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The Greatest Person You Never Met

My grandmother died last night at 11:30 pm.

I got the call that she had passed away “peacefully” this morning as I walked into the office (and you thought your Monday sucked).

She was 95, which sounds old unless you met her. She was one of the those rare people who at 60 was hipper than most 30-year-olds and at 85 was in better shape mentally and physically than most 60-year-olds.

An example?

At the age of 83 she traveled to London by herself to ring in the new millenium in complete style. At 90-years-old she was quoted in the Chicago Tribune as she left the opera and she would not be returning unless it was with a young man who picked her up in a limosuine.

She was the youngest of 12 children born on a farm outside Holland, Michigan. Her father sent all 12 of his kids to college and he delivered 4 of them himself. Her husband (who truly was the love of her life) died of leukemia when she was still young, leaving her with my 15-year-old father and 12-year-old aunt to raise on her own.

She went and got a job. She retired. She cashed her teacher’s pension and re-invested it, making a fortune. She lived in a condo on Michigan Avenue across from Oak Street Beach, just down from Oprah. In her later years she bought a home in Glen Ellyn, Illinois and lived with my Aunt, Uncle and their two children.

She was more of a friend  and advisor than a grandmother. She was always politefully honest and full of grace and style.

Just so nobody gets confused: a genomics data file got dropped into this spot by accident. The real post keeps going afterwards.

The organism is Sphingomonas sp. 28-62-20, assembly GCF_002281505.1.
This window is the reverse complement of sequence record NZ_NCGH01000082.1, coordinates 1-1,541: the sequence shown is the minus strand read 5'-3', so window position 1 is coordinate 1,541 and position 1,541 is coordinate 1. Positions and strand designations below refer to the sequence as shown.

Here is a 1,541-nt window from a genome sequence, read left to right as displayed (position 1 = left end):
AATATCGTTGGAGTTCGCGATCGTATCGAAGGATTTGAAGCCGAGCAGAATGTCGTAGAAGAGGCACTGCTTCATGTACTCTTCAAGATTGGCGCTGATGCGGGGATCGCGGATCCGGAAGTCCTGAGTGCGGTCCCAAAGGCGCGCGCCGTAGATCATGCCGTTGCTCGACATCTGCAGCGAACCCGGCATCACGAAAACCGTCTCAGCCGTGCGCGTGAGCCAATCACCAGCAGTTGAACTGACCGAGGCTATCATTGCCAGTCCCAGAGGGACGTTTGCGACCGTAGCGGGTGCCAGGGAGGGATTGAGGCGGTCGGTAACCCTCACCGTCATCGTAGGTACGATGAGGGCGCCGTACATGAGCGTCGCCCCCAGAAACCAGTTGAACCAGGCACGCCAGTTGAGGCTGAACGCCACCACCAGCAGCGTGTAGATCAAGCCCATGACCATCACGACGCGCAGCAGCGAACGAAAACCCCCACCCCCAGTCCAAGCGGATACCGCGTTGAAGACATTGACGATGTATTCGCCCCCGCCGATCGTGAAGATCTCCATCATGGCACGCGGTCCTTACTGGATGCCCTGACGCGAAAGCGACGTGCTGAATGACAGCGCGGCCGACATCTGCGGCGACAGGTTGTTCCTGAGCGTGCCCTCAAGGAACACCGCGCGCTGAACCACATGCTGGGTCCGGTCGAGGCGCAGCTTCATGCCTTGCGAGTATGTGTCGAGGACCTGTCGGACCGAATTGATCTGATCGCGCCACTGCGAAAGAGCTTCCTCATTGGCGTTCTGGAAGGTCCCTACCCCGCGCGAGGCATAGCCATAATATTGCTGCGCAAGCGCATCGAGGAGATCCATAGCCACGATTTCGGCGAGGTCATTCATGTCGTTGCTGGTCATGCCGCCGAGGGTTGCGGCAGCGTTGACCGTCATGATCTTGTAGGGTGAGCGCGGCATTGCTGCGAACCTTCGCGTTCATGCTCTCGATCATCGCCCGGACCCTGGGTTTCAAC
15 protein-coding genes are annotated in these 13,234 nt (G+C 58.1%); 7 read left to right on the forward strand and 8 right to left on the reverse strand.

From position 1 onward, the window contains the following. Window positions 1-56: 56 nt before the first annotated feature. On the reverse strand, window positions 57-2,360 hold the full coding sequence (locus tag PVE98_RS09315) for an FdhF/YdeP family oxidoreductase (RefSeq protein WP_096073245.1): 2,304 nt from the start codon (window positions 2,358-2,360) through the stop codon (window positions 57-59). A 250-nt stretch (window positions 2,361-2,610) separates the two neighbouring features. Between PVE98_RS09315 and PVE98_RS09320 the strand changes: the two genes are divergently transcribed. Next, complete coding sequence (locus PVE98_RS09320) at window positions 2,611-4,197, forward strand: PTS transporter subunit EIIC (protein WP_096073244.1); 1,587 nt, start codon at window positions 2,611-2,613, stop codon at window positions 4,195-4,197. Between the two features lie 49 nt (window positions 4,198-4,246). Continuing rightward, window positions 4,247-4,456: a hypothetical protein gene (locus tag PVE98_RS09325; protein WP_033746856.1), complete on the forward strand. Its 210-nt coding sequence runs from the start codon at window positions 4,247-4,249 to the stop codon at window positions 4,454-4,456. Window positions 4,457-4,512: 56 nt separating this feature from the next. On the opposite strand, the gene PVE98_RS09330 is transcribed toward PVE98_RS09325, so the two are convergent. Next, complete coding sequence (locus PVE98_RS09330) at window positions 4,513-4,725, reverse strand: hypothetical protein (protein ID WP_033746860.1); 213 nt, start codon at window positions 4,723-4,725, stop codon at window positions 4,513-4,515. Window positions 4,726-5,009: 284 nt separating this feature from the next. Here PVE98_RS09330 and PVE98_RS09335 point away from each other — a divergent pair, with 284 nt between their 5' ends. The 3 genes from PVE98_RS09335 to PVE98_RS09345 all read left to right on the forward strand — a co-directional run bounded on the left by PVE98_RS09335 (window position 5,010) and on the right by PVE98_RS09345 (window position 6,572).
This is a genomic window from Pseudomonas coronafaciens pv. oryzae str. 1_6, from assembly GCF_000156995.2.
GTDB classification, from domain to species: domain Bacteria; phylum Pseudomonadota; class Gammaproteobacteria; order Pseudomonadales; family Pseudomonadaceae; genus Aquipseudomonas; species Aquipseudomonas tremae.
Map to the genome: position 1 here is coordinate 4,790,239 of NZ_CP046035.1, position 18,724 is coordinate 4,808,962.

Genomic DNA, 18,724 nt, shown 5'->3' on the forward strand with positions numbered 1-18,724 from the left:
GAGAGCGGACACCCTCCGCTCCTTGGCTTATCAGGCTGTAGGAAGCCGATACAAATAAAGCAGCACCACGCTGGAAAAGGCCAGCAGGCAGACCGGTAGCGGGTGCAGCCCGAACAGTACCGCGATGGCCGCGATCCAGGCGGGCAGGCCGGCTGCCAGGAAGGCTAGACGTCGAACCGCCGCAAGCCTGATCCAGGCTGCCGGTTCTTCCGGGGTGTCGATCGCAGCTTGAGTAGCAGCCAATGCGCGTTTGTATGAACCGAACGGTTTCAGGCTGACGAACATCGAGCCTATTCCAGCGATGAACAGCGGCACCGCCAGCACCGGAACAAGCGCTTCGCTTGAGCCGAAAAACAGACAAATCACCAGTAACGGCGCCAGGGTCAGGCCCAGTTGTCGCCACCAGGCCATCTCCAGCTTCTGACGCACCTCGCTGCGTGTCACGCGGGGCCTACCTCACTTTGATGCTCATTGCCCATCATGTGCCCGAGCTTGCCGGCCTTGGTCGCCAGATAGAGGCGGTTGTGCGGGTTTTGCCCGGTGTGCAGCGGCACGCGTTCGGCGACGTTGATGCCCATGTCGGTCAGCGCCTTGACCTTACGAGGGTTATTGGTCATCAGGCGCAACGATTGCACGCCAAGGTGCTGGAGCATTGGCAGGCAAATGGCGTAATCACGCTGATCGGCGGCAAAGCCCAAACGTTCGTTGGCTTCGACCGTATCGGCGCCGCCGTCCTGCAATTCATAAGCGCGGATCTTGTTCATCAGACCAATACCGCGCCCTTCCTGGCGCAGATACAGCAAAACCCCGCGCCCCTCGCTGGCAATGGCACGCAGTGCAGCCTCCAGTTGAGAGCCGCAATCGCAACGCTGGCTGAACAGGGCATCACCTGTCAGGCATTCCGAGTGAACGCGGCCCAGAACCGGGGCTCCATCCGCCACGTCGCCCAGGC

When she would come visit for the holidays, her typical garb was black leather pants and a low cut cashmere sweater.

I said to her a few years ago:

“Gram, I sweat like crazy. If I put on leather pants like that they would be destroyed in an hour. How do you clean them?”

“I just throw them away and buy new ones.”

I’ll never forget when she heard women were inserting “dimmers” into their bras to keep their nipples from showing.

“What’s wrong with nipples? I happen to like nipples.”

See? A lot of traits are passed down genetically.

Favorite memories?

Her schooling my friends at HORSE in the driveway when I was in junior high…

Her walking me to the record store in 3rd grade to buy Van Halen’s “Diver Down”…

Her love advice to me in college was “Cute girls are nice and they are fun but you do not marry cute. You marry beautiful minds. That will always keep you interested.”

She was many things but above all she was the grandmother everyone else wished they had.

I found this note recently from my Grandmother and I’ll share with you because I know, you too would have loved her like I did.

She wrote it to me when I graduated from college and gave it to me along with a collection of Mike Ryko articles and a Dylan Thomas anthology.

“As I said at lunch yesterday, student days are over, but scholarship just begins.

So, my dear young man, whether or not reading “hurts your brain” (and I assume it does not) this reading will soothe the soul.

If you absolutely CAN’T read and your brain hurts TOO much, just carry these with you to the bar. Perhaps you’ll attract an intelligent girl who will read them to you.”

I love you Grandma Dottie. Thank you for everything.

About Suburban War Lord

Suburban War Lord

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